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Australia’s Instant Payments Platform Goes Live, Accelerating Payment Solutions Down Under

By Bill Camarda

Australia's long-awaited New Payments Platform (NPP) for instant payments officially launched in February 2018, and financial institutions have gradually been coming on board since. This post provides a primer on NPP: what it is, how it works, where it stands, which payment solutions it supports, and its implications for companies that do business in Australia.

24/7 Real-Time Clearing and Settlement for Payment Solutions


NPP provides next-generation 24/7 payments infrastructure throughout Australia. It enables real-time clearing and settlement for payment solutions, supporting payments between two entities or transactions involving many counterparties.1


NPP's proponents and participants say it will help businesses optimize working capital by letting them receive payments faster, while improving customers' experience and allowing for faster fulfillment of products and services.


As with other "faster payments" services emerging around the world, NPP can transmit richer information along with the payment itself, via standardized ISO 20022 formats. With this added information, counterparties can more effectively track and secure instant payments, and integrate them into automated business processes and systems. For accounts payable teams, this should mean fewer exceptions and less manual intervention, experts say.2,3


NPP's richer payment information is also expected to promote the development of innovative consumer and B2B applications (known as "overlay services") that require detailed data.4 At launch, the most widely-publicized overlay service was Osko from BPAY, which many Australian banks plan to use to integrate instant payments into their existing mobile and Internet banking services for consumers.5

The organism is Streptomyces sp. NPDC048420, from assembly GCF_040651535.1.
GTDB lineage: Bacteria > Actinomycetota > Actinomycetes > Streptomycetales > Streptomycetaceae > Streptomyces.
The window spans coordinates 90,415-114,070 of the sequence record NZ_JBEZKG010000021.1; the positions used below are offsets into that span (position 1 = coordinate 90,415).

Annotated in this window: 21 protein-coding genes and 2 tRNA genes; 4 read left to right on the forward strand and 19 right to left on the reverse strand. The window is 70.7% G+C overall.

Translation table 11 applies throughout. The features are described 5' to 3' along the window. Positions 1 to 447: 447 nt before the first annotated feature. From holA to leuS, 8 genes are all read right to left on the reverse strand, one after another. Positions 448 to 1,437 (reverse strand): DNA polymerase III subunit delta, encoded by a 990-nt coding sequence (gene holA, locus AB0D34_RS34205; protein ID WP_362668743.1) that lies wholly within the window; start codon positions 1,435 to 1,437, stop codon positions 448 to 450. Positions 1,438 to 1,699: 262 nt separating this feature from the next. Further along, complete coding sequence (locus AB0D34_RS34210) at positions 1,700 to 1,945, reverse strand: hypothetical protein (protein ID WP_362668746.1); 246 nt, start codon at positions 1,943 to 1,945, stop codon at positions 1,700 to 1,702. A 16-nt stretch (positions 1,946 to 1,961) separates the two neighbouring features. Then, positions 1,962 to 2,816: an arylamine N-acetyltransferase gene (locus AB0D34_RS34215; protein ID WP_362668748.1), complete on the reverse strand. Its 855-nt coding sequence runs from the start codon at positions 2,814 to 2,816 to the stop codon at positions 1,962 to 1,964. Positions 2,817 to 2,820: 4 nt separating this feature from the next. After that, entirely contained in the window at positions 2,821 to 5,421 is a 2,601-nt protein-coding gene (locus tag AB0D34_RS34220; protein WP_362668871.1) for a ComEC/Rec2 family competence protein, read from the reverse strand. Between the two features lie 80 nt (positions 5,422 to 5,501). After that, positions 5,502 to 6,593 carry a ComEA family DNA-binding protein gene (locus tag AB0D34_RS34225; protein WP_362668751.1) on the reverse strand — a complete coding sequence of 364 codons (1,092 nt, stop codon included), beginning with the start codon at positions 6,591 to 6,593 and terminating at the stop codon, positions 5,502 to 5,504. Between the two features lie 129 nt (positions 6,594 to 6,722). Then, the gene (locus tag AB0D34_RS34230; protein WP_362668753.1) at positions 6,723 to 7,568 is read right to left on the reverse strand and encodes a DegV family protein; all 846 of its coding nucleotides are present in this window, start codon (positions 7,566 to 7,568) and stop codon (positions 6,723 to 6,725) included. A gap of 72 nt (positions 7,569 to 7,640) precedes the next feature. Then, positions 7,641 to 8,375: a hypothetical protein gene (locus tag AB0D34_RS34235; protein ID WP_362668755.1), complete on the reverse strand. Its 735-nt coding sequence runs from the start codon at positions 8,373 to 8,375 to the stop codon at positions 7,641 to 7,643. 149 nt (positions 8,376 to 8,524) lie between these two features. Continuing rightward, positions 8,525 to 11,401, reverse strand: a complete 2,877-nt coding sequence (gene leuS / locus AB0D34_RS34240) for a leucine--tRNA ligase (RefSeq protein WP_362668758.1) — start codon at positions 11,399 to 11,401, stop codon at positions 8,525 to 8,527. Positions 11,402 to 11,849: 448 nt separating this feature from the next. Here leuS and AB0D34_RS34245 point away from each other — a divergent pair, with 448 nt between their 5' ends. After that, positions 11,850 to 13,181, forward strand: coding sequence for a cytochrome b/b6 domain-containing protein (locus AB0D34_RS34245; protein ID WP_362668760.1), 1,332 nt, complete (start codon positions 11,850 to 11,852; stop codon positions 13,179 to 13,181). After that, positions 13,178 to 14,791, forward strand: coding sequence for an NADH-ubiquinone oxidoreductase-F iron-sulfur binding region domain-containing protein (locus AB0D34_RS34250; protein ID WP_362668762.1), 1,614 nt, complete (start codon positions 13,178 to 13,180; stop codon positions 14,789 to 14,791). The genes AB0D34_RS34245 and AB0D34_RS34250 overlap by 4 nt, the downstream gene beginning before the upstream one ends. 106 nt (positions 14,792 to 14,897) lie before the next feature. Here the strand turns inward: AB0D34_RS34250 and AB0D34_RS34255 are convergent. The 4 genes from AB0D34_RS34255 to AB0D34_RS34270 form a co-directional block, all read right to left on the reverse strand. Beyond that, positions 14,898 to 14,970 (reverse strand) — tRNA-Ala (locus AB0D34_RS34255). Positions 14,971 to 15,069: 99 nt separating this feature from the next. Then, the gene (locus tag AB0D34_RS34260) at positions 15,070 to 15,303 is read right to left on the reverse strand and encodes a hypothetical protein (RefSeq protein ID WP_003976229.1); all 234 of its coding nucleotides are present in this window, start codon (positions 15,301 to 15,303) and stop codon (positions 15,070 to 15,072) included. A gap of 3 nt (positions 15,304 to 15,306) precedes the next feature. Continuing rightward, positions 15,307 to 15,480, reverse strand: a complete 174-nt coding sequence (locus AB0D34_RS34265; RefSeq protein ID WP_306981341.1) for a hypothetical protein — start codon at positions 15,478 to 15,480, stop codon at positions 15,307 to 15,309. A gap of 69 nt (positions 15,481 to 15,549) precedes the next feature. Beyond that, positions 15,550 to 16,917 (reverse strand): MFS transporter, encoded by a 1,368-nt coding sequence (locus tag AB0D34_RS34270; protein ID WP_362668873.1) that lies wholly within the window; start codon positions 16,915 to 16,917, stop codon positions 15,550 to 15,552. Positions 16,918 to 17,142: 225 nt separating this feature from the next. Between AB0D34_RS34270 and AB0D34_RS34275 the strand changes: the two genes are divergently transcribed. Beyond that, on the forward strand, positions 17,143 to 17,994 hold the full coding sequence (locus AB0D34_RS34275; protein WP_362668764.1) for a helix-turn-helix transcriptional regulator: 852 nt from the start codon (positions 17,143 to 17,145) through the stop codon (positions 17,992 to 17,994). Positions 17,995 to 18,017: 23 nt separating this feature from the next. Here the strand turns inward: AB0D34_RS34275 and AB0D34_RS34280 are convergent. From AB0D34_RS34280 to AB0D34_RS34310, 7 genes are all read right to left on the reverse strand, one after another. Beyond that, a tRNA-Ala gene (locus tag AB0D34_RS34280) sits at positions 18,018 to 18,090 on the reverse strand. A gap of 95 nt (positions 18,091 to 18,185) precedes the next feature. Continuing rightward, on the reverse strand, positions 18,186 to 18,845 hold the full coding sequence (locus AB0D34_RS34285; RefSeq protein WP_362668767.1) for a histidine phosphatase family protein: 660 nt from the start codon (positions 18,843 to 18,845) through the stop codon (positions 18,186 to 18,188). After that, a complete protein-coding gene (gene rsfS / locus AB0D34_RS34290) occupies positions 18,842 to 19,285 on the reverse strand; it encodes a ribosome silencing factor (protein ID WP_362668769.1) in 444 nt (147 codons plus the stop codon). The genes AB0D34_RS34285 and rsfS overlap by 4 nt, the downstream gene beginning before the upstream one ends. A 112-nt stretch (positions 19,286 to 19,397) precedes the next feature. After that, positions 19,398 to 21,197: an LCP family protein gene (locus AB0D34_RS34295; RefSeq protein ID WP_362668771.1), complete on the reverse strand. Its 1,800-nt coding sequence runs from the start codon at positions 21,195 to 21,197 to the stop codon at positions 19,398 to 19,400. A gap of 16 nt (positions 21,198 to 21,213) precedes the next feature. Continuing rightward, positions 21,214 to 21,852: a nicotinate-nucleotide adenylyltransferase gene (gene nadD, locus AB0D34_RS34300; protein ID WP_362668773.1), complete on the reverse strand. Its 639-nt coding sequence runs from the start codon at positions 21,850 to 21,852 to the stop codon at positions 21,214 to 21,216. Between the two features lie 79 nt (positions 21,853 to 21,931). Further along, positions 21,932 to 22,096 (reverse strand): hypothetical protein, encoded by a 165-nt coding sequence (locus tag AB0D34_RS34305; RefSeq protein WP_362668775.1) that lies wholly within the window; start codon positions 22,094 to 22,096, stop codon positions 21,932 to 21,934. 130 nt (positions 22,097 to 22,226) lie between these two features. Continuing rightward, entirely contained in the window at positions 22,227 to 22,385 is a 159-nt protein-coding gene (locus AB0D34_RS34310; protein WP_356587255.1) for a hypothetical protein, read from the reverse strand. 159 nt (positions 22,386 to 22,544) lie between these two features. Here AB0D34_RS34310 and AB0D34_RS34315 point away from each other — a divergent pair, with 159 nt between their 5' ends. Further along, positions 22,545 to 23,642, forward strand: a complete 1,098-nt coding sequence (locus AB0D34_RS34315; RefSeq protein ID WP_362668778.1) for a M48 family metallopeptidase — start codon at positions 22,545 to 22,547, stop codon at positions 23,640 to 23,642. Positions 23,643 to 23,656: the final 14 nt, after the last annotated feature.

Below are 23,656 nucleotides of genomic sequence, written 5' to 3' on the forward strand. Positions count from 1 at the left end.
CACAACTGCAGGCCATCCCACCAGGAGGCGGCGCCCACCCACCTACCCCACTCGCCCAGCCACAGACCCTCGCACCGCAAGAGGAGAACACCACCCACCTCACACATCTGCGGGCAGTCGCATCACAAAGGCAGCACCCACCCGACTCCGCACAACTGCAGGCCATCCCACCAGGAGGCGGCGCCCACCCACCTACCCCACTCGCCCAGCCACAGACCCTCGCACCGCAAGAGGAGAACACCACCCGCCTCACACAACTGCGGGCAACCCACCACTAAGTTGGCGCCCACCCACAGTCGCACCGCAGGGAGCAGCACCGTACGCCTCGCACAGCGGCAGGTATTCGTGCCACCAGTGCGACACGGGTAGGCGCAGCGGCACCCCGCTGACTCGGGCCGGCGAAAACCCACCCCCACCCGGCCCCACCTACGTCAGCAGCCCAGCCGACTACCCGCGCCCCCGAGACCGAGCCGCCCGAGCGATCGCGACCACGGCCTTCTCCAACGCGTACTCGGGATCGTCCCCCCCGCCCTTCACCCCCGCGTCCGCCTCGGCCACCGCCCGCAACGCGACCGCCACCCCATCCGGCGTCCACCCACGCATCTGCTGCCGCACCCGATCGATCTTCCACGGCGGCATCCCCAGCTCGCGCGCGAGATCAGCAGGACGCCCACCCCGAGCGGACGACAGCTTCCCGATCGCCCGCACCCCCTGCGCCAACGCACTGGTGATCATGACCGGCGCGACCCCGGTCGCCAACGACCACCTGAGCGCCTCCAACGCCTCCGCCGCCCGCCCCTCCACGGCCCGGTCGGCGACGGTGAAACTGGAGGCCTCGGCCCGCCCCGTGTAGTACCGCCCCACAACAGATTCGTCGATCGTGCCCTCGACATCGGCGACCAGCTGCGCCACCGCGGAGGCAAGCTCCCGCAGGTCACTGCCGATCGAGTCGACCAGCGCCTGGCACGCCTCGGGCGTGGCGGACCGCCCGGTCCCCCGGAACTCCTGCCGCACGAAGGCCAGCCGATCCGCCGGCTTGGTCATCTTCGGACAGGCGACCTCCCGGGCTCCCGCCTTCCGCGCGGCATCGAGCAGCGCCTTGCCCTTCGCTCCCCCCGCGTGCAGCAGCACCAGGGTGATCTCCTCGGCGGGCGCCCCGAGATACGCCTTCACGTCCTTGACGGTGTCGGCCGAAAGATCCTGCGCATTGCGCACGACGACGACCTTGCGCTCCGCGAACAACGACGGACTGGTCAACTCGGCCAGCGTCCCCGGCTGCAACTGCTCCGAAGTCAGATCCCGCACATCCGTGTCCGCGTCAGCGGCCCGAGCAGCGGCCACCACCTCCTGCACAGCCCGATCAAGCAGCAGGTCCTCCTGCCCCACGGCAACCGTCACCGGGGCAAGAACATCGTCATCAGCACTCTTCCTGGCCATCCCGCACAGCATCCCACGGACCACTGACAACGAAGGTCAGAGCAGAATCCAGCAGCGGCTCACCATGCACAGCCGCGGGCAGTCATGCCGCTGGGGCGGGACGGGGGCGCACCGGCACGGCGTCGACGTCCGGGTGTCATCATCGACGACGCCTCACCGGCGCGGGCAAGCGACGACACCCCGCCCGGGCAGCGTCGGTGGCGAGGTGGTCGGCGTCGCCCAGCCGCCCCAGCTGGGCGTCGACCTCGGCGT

NPP was built collaboratively by NPP Australia Ltd and 13 key financial institutions, including Australia's "Big Four" banks: National Australia Bank, Commonwealth Bank, ANZ, and Westpac.6,7 These 13 firms have direct connections to the platform, and other institutions that meet the same regulatory requirements can also connect directly if they choose to become NPP shareholders.8


Many other institutions plan to connect through "aggregators," which are organizations that have direct connections to NPP and provide access to others.9 All told, between 60 and 70 organizations have announced plans to participate, ranging from local member-owned credit unions to some of the world's largest global banks. However, some stakeholders are urging the NPP to do more to ensure equal access to all potential participants.10


Assessing NPP's Incremental Rollout


At its February launch, only one of Australia's four largest banks was ready to offer NPP instant payment solutions to all of its customers, though many smaller banks did come online immediately or soon afterwards.11


Others are taking a more incremental approach. For example, Westpac announced that it would roll out several new NPP initiatives within six to 18 months, focusing first on making sure that NPP is as stable and secure as promised.12 Ensuring the safety of irrevocable real-time payments often requires banks to upgrade their anti-fraud systems, and banks will need to enforce rigorous identification and verification checks.13 According to the Financial Review, some major institutions are launching with limits on transaction volume, or will first roll out NPP to selected mobile devices, customers, products, or brands.14


So, too, financial institutions are assessing what, if anything, to charge for instant payment solutions; by one report, banks are more likely to charge fees to business customers than to consumers who expect free basic payment services.15